Texas relaxes firearm laws hours after Odessa shooting

Almost a dozen new firearm laws went into effect in Texas on Sunday, just hours after a shooting that killed seven people and injured more than 20 in Odessa.

The laws loosen gun restrictions across the state. Texas has had four of the 10 deadliest mass shootings in recent history, including last month in El Paso when a gunman opened fire inside a Walmart, killing 22 and injuring dozens. 

Three other mass shootings have taken place in Texas. Twenty-five people and an unborn child were killed when a gunman fired inside the First Baptist Church in Sutherland Springs in 2017. A gunman drove his truck through the wall of a Luby's cafeteria in Killeen in 1991 and shot and killed 23 people before taking his own life. A former U.S. Marine killed sixteen, injuring at least 30, shooting from the tower at the University of Texas at Austin in 1966.

The new gun measures were passed during the most recent legislative session which ended in June. The new laws include:

SB 535 allows licensed handgun owners to legally carry their weapons in places of worship, such as churches, synagogues or other places. The law comes nearly two years after Sutherland Springs.

HB 302 prevents homeowners or landlords from banning residents from lawfully possessing, carrying, or storing firearms or ammunition on rental property.

HB 1143 prevents school districts from prohibited licensed gun owners, including district employees, from storing a gun or ammunition in a locked car in the parking lot, provided neither are in plain view.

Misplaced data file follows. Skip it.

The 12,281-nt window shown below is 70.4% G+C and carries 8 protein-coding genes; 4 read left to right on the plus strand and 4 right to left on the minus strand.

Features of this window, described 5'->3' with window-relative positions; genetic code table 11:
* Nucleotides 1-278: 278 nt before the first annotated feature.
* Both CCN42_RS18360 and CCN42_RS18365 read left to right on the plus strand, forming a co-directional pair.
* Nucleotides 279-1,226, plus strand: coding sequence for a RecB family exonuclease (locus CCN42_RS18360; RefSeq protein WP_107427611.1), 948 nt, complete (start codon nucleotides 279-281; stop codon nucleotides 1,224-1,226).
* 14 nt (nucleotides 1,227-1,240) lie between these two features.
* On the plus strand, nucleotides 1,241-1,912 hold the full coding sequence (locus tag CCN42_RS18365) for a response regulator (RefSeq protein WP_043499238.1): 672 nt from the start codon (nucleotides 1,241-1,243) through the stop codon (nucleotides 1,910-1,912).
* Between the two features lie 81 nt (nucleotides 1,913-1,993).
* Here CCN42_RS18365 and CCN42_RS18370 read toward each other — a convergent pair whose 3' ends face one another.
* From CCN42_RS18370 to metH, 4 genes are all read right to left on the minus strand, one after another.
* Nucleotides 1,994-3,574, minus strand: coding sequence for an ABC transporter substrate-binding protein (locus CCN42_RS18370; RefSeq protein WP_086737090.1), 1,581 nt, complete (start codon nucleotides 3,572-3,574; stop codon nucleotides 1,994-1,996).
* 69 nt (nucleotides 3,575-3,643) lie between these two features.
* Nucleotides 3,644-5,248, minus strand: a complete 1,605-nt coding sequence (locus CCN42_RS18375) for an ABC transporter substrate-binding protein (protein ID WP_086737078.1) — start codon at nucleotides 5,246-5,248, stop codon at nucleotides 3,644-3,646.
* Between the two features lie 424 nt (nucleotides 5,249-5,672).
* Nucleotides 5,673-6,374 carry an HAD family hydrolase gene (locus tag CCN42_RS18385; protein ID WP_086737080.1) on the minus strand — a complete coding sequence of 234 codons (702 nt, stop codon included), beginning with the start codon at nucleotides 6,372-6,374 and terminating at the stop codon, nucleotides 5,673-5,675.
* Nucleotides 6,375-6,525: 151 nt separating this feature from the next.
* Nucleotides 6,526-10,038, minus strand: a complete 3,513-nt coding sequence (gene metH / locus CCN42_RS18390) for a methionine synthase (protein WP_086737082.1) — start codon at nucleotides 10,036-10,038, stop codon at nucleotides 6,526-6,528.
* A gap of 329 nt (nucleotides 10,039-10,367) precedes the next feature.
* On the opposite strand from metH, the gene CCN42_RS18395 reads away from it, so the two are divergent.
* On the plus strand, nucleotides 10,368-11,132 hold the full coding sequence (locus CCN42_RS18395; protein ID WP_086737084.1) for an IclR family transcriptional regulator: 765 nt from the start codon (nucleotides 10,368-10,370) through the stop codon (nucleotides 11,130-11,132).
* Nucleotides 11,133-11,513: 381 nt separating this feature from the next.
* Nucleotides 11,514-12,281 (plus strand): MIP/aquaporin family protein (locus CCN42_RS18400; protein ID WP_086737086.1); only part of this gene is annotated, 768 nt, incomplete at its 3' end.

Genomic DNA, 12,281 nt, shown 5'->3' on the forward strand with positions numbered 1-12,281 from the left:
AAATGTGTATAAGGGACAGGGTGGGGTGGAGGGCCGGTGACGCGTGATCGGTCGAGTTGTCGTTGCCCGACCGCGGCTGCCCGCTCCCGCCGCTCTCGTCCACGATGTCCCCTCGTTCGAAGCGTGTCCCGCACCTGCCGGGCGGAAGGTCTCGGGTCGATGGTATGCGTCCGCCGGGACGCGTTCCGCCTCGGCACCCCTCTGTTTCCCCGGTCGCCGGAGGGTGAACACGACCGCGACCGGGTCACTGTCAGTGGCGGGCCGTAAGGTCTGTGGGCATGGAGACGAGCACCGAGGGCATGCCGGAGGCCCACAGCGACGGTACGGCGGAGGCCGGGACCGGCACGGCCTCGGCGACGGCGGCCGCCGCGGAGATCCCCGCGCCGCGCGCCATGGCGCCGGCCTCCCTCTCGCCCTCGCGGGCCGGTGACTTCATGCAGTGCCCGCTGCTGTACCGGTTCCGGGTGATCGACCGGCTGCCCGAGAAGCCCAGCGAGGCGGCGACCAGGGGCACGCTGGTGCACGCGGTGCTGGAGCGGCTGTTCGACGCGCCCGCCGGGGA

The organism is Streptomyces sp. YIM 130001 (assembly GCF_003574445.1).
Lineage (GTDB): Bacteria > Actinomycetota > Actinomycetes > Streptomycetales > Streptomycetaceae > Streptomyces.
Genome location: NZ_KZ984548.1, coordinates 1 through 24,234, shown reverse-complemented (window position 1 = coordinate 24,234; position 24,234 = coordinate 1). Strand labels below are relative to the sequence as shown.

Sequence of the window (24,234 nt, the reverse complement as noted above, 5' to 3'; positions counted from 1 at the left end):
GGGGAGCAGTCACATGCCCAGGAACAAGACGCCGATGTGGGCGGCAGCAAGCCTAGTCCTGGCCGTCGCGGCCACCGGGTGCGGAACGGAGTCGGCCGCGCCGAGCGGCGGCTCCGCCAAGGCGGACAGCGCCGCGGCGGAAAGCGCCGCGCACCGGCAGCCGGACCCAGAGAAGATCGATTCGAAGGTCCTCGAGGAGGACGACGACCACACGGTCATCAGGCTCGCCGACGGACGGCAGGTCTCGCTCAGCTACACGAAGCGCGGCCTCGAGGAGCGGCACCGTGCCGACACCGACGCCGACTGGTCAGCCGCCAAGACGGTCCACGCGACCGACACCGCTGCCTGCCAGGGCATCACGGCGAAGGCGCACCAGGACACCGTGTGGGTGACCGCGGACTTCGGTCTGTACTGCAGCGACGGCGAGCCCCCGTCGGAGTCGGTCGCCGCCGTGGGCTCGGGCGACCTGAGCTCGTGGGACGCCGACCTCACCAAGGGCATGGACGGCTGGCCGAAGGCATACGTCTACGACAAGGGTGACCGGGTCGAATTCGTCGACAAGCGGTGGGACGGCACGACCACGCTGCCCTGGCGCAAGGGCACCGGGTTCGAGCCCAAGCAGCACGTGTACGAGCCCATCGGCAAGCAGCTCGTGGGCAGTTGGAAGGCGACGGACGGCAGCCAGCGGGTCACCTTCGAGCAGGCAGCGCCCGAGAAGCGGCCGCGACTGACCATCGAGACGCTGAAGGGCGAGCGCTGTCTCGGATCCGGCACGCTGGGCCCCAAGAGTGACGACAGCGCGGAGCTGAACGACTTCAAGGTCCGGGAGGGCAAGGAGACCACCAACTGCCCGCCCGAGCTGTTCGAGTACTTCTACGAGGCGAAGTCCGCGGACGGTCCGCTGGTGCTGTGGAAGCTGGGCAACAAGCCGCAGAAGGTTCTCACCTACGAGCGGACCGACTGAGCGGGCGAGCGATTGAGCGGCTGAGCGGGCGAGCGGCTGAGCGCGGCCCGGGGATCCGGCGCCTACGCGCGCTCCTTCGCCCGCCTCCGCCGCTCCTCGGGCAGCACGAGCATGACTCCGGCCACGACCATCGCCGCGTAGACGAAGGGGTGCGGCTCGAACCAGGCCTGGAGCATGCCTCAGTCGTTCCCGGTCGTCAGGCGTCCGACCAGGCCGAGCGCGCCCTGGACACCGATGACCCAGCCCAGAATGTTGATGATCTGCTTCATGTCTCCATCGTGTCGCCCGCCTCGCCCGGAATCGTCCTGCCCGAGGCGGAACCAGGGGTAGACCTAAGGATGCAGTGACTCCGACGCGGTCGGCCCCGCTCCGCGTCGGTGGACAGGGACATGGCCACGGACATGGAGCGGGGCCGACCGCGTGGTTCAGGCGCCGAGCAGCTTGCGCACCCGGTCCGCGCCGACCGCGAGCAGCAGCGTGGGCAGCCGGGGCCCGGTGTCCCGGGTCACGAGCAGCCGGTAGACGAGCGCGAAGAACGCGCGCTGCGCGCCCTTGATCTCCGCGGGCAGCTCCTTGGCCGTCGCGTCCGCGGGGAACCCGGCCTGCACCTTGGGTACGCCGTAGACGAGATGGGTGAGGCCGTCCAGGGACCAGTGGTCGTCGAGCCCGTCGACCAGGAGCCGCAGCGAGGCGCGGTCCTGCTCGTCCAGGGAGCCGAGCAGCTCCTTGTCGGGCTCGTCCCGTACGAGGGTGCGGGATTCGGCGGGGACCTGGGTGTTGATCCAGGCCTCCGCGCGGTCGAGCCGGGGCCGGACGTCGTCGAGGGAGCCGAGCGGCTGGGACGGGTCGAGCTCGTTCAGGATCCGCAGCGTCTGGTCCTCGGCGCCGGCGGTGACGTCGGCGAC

HB 2363 updates specifications on how foster parents can store their firearms in a foster home, including putting firearms and ammunition together in the same locked locations.

SB 741 prevents homeowners/property owners associations from regulating gun ownership and prohibits restrictions on lawful discharge of a firearm.

HB 1791 prevents ordinances that keep licensed gun owners from entering government buildings with handguns.

Hurricane Harvey prompted HB 1177, which prohibits Texans from being charged with a crime for carrying a handgun while evacuating from a state or local disaster area during times of natural disasters. 

Licensed gun owners are also protected from trespassing charges by HB 121 if they immediately leave areas where guns are prohibited. 

With HB 1387, the cap on the number of armed school marshals was lifted.

The new self-protection laws that are coming are not limited to guns. On Sunday, it became legal in Texas to carry brass knuckles, clubs and pointed keychains.